Indeed, in the overall category, Huck’s largest sellers are David’s sunflower seeds. About three years ago, Adams added four SKUs of Zote’s sunflower seeds, which have a higher dollar ring, a nicer profit margin and a little bit different taste profile than the typical sunflower seed, and the chain is doing extremely well with those.
New Flavors Drive Category Growth
Gulf Oil General Manager Terri Murray serves such a wide array of consumers every day that not offering a variety of healthful snacks like nuts and seeds simply isn’t an alternative anymore. "We have to offer it all in order to make everyone happy and continue to grow our business," she said.
Chris Tamillo, national sales manager for Spitz USA, confirmed that sales of nuts and seeds are clearly in an upward move. Tamillo said that though the category as a whole is increasing 3 to 5%, Spitz products are growing at a healthy rate of 45% sustained across all markets—a trend he credited to unique flavors and convenient packaging.
"We’re definitely seeing a trend towards flavor products in seeds," Tamillo said. "People can chew them and satisfy their cravings for a salty snack without getting all the calories and fats present in most salty snacks and consumers really appreciate the re-sealable bags."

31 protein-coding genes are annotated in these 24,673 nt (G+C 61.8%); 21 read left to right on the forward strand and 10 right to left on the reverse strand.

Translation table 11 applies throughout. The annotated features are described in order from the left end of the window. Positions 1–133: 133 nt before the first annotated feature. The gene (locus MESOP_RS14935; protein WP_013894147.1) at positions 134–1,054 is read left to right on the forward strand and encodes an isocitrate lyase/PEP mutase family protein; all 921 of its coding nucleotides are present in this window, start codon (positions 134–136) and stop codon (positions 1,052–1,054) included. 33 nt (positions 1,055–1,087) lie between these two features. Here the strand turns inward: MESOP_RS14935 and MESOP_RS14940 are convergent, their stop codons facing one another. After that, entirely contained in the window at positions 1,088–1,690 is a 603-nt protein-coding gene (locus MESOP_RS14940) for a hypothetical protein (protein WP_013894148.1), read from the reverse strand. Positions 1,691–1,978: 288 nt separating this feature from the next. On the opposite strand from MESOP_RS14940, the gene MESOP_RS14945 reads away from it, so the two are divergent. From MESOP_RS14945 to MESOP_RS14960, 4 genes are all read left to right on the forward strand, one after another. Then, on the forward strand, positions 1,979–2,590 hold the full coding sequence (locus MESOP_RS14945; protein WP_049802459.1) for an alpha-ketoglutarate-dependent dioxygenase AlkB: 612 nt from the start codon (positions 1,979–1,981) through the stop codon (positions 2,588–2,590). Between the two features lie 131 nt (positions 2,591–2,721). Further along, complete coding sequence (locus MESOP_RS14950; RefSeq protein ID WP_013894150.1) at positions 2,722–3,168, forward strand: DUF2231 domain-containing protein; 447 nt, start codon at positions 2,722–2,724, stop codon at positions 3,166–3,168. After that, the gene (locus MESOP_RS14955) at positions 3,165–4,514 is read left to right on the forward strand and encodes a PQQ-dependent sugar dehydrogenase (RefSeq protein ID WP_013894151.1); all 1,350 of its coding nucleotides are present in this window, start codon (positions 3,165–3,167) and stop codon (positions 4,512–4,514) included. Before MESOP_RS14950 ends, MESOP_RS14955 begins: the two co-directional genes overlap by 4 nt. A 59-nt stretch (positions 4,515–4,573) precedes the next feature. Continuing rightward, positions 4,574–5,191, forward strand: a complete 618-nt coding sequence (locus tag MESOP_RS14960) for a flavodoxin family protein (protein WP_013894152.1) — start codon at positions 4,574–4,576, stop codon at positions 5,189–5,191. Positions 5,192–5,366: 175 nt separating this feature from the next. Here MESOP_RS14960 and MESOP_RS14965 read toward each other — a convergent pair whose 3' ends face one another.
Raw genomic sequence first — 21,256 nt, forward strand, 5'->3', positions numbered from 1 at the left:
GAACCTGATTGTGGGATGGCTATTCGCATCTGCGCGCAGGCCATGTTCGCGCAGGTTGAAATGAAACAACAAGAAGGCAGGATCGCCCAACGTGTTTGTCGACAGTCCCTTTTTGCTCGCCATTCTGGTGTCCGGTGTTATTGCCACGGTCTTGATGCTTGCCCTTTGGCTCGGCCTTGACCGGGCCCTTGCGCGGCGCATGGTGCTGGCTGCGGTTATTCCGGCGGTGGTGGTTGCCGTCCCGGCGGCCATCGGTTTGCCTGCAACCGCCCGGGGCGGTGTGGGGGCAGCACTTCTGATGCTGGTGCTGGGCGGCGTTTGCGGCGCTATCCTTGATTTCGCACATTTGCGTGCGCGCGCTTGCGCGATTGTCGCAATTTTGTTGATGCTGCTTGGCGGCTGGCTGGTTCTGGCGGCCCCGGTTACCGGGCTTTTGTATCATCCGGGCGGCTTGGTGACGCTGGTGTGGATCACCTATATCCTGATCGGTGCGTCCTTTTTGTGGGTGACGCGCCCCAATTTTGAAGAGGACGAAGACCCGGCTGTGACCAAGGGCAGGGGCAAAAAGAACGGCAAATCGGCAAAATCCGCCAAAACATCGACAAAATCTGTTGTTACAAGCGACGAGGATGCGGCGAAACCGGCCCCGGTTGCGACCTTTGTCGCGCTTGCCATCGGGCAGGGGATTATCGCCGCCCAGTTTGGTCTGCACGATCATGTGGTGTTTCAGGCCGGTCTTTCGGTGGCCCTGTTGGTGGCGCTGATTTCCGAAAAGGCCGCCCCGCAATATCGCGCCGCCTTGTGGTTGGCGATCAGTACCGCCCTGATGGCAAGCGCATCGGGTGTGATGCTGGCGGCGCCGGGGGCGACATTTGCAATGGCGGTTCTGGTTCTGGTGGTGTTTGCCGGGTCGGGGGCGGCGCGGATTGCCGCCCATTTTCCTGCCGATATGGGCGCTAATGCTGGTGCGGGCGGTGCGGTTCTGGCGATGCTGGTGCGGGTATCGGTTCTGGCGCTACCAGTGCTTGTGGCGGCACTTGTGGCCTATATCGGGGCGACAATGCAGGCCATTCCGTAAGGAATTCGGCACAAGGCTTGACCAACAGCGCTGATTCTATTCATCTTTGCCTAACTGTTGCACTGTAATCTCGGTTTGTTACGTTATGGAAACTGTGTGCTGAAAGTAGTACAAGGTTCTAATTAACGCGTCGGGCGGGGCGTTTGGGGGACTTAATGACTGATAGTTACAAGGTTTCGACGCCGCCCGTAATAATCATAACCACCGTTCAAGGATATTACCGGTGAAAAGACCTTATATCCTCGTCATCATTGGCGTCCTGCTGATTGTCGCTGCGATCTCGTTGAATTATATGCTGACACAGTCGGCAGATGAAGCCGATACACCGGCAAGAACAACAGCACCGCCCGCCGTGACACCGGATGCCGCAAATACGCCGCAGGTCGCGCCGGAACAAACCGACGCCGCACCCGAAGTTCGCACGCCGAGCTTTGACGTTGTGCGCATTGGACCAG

Zotes’ sunflower seeds top sellers in the c-store channel are salt and pepper and dill pickle flavors, said Zotes’ co-owner Jared Fry. "The flavors are new and what customers are looking for," Fry said. "We really haven’t done any marketing with those flavors to drive sales, it’s just kind of gone that way." The company is also seeing sales increase for its beer baked, tequila lime, spicy nacho, hot wings, bleu cheese, garlic roast and jalapeno flavors.